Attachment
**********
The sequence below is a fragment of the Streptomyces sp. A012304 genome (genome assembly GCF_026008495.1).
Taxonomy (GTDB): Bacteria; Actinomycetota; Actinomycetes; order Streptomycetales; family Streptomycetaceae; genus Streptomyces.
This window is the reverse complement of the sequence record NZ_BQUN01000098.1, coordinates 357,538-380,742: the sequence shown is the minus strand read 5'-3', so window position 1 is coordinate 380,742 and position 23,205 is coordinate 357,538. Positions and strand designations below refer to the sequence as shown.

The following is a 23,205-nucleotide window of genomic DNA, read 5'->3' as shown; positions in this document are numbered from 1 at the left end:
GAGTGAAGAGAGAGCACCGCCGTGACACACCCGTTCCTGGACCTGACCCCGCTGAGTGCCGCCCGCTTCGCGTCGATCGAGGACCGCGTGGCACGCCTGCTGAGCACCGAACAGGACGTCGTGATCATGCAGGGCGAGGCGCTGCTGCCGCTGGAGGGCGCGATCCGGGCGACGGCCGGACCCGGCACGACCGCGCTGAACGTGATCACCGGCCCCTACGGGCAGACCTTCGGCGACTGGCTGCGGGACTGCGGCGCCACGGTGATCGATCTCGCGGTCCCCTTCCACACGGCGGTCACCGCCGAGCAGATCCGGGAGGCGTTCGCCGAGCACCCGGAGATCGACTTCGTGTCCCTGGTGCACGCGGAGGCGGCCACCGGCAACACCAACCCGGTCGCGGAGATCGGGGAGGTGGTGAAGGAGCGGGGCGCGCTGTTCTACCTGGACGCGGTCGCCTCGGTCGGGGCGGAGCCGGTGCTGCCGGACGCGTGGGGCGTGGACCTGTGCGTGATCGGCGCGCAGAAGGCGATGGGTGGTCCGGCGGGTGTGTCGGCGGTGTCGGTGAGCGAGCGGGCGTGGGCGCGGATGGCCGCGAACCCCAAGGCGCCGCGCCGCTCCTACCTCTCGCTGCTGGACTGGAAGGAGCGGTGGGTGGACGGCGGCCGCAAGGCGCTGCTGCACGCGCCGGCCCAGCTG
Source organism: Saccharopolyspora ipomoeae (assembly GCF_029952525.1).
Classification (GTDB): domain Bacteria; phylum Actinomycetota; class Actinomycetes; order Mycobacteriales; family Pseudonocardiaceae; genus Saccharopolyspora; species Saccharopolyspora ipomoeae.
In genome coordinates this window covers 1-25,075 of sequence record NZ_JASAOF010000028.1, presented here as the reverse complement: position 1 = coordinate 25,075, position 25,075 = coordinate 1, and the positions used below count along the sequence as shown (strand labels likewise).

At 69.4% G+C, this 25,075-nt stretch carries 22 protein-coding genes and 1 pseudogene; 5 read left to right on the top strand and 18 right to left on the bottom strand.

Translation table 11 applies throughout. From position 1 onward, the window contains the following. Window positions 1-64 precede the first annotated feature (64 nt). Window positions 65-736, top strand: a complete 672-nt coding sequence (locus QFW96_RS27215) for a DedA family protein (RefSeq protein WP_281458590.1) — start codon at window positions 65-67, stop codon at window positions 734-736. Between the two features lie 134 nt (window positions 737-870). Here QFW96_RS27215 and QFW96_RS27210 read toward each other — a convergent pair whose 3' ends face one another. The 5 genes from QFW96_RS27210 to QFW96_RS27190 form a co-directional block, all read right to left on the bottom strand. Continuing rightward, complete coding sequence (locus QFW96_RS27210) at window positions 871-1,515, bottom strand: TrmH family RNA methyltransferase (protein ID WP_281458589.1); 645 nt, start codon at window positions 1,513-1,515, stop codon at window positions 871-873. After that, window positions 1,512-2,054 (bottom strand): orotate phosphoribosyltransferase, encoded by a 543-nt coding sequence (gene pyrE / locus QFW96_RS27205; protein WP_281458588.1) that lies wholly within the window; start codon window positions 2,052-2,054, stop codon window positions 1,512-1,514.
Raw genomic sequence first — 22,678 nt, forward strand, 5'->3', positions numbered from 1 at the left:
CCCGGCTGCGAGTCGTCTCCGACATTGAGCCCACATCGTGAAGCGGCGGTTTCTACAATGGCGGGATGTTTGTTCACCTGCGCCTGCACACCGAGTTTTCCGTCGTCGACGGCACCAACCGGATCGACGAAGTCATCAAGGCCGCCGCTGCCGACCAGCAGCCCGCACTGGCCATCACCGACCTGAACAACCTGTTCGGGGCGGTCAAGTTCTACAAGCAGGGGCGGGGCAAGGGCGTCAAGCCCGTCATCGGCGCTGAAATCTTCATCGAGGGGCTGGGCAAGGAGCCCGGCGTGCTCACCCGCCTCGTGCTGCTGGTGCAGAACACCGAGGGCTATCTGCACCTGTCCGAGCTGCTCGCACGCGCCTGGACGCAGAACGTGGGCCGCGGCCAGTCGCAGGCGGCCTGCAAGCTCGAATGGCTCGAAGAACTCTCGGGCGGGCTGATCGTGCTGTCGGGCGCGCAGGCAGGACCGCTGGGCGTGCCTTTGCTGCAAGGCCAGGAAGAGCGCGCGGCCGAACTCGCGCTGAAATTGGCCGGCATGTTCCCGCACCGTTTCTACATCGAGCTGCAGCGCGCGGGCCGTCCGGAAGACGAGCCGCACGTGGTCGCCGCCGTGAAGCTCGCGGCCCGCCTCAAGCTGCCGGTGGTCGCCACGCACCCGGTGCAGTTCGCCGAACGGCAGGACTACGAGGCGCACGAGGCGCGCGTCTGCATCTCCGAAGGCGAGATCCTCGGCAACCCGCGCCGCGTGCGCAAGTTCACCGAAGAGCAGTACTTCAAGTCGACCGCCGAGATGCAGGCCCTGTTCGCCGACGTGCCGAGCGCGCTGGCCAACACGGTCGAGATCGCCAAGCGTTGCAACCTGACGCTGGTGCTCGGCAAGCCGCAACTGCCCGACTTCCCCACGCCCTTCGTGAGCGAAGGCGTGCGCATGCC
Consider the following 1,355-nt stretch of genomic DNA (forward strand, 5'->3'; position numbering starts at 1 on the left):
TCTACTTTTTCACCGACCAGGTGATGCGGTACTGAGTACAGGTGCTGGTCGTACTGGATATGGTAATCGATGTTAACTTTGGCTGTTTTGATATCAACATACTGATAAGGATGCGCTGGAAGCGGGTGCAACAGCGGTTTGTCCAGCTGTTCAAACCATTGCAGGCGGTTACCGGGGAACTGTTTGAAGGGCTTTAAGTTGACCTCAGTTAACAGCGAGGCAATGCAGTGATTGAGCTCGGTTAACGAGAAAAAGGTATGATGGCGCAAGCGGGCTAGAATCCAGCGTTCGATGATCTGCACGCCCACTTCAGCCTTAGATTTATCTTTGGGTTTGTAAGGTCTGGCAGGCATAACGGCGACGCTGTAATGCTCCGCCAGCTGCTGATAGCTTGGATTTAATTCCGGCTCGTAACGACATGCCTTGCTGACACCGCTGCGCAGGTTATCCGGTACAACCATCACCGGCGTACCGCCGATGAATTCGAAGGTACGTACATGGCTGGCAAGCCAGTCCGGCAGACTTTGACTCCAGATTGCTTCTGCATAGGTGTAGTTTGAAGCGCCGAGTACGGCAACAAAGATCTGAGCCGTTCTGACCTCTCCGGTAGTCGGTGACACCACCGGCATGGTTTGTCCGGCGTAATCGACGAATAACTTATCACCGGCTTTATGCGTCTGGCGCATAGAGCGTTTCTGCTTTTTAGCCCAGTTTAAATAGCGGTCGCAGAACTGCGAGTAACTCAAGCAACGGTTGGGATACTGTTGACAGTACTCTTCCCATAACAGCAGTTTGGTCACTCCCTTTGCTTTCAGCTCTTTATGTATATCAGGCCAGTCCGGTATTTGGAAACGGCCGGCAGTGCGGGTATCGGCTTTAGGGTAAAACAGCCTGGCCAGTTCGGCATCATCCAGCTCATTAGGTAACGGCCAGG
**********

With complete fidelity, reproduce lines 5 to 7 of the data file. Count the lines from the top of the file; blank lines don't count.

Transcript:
GAGTGAAGAGAGAGCACCGCCGTGACACACCCGTTCCTGGACCTGACCCCGCTGAGTGCCGCCCGCTTCGCGTCGATCGAGGACCGCGTGGCACGCCTGCTGAGCACCGAACAGGACGTCGTGATCATGCAGGGCGAGGCGCTGCTGCCGCTGGAGGGCGCGATCCGGGCGACGGCCGGACCCGGCACGACCGCGCTGAACGTGATCACCGGCCCCTACGGGCAGACCTTCGGCGACTGGCTGCGGGACTGCGGCGCCACGGTGATCGATCTCGCGGTCCCCTTCCACACGGCGGTCACCGCCGAGCAGATCCGGGAGGCGTTCGCCGAGCACCCGGAGATCGACTTCGTGTCCCTGGTGCACGCGGAGGCGGCCACCGGCAACACCAACCCGGTCGCGGAGATCGGGGAGGTGGTGAAGGAGCGGGGCGCGCTGTTCTACCTGGACGCGGTCGCCTCGGTCGGGGCGGAGCCGGTGCTGCCGGACGCGTGGGGCGTGGACCTGTGCGTGATCGGCGCGCAGAAGGCGATGGGTGGTCCGGCGGGTGTGTCGGCGGTGTCGGTGAGCGAGCGGGCGTGGGCGCGGATGGCCGCGAACCCCAAGGCGCCGCGCCGCTCCTACCTCTCGCTGCTGGACTGGAAGGAGCGGTGGGTGGACGGCGGCCGCAAGGCGCTGCTGCACGCGCCGGCCCAGCTG
Source organism: Saccharopolyspora ipomoeae (assembly GCF_029952525.1).
Classification (GTDB): domain Bacteria; phylum Actinomycetota; class Actinomycetes; order Mycobacteriales; family Pseudonocardiaceae; genus Saccharopolyspora; species Saccharopolyspora ipomoeae.